Managing Screen Time

Working collaboratively with one’s child can decrease the struggle.

Julia Wires purchased an iPhone for her 12-year-old daughter in part she says, because many of the girls at her Potomac, Md. school have smartphones that they bring to campus daily. Wires and her husband were initially hesitant to make the purchase because their daughter was diagnosed with Attention-Deficit/Hyperactivity Disorder (ADHD) and Anxiety Disorder at the end of 2018.

“First , there’s the social pressure she feels because all of her friends have iPhones. Then there’s the issue of her dad and I being able to keep in touch with her now that she has more freedom to go places on her own,” said Wires. “Both of those [factors] are juxtaposed against the fact that she has trouble staying focused and calming down when she needs to. That made the decision tough for us.”

Too much time spent on gaming, smartphones and watching television could exacerbate symptoms in children who’ve been diagnosed with ADHD, according to a new study by researchers at San Diego State University and the University of Georgia. The report showed that even after one hour of screen time, children and teens may begin to have lower self-control, less emotional stability and a greater inability to finish tasks.

“Kids with ADHD have trouble keeping track of time, so they could spend hours on their tablet without realizing it. Screen time can make bedtime routines more difficult and parents might have an additional struggle getting their kids to fall asleep,” said child psychologist Adele Schwartz, Ph.D, of McLean, who was not involved in the study. “Kids with ADHD also might be more likely to ignore parental guidelines and I would worry more about them engaging in risky behavior online.”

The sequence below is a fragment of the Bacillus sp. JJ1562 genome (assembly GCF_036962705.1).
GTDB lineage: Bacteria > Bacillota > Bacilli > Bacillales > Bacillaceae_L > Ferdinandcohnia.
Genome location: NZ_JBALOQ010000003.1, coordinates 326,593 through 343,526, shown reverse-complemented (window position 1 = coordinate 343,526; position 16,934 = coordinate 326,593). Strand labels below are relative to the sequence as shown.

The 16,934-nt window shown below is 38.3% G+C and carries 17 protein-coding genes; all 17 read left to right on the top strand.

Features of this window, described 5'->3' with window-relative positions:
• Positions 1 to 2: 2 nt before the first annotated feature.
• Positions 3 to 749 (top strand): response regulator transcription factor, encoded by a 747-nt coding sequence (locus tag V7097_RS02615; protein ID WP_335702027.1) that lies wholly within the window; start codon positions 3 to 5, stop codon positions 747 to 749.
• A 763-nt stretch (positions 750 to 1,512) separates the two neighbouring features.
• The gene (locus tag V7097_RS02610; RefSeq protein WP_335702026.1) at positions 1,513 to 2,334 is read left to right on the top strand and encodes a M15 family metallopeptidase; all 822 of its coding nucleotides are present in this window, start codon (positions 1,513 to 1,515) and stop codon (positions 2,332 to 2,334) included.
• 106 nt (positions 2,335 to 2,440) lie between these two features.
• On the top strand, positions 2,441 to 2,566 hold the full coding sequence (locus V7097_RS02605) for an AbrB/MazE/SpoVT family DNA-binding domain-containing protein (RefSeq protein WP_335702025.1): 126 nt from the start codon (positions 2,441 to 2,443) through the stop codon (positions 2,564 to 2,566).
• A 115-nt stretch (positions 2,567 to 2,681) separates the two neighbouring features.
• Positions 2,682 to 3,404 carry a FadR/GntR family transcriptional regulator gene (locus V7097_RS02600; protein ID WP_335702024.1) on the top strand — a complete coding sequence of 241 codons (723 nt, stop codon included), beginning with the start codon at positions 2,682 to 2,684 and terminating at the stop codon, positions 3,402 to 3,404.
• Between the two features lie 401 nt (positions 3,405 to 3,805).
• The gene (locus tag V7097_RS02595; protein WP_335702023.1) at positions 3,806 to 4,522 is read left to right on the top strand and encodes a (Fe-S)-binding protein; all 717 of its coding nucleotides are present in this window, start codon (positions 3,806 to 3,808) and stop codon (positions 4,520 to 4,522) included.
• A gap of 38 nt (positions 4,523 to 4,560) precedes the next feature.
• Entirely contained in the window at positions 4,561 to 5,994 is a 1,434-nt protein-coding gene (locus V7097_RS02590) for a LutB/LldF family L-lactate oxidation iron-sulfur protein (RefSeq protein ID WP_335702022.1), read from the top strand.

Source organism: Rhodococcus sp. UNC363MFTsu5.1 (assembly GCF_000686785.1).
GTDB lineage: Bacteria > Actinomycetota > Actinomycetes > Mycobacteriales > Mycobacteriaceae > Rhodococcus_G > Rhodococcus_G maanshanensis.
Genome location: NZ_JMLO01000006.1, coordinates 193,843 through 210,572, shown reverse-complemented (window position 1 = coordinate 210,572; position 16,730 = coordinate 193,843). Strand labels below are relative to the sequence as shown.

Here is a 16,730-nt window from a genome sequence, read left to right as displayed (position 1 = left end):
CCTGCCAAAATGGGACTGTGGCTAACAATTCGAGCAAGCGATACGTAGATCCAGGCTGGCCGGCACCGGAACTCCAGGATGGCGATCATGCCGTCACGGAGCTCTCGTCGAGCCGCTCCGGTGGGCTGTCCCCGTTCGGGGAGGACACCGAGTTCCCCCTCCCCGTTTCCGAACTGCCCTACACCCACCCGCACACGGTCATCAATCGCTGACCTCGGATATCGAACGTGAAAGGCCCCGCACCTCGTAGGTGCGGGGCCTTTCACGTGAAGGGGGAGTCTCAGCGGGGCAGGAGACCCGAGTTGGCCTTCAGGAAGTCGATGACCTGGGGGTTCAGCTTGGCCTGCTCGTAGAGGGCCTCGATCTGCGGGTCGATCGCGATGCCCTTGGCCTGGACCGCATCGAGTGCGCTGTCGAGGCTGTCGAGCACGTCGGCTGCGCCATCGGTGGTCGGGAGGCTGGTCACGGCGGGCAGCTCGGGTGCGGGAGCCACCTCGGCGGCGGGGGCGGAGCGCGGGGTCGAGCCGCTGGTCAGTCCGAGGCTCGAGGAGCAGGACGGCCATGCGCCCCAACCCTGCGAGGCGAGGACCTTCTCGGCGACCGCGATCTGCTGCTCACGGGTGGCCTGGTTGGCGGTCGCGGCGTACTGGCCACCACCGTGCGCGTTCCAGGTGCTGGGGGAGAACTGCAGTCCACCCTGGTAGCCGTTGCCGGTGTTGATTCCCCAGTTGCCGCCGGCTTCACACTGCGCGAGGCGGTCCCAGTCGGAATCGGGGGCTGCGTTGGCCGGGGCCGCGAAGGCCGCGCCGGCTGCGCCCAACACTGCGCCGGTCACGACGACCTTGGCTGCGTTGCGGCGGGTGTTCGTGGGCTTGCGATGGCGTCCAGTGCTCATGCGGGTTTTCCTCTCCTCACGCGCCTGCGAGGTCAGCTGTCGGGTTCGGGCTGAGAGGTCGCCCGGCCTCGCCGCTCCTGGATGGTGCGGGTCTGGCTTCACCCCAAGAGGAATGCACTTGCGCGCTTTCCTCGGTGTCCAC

Helping a child with ADHD transition from playing a video game to doing their homework could require special handling, advises Sarah Bryant, LCSW. “Instead of telling your child that they have to stop watching television at six o’clock or that they have five more minutes on a video game, try telling them that they have to stop at the next commercial break or at then end of the round in a video game,” she said.

Working collaboratively with one’s child will reduce the chance of a power struggle, says Bryant. “You and your child can work together to list all of the things that need to get done, like homework, time spent outside, doing sports, chores and other activities and come up with a schedule,” she said. “Figure out how much time is left for things like video games and television. Hang the schedule somewhere that’s visible to both of you. Your child will see how little time is left for playing video games and since they were part of the process, they’ll feel like they’re part of a team rather than a subordinate with no control over their life.”

“Parents of kids with ADHD should definitely make use of parental controls on tablets, smart phones and television, especially during school hours or when kids should be doing their homework,” added Schwartz. “It’s also important that children, especially those with ADHD not use electronics at least an hour before bedtime. And it almost goes without saying that parents should model the behavior that they want their children to have by limiting their own screen time.”

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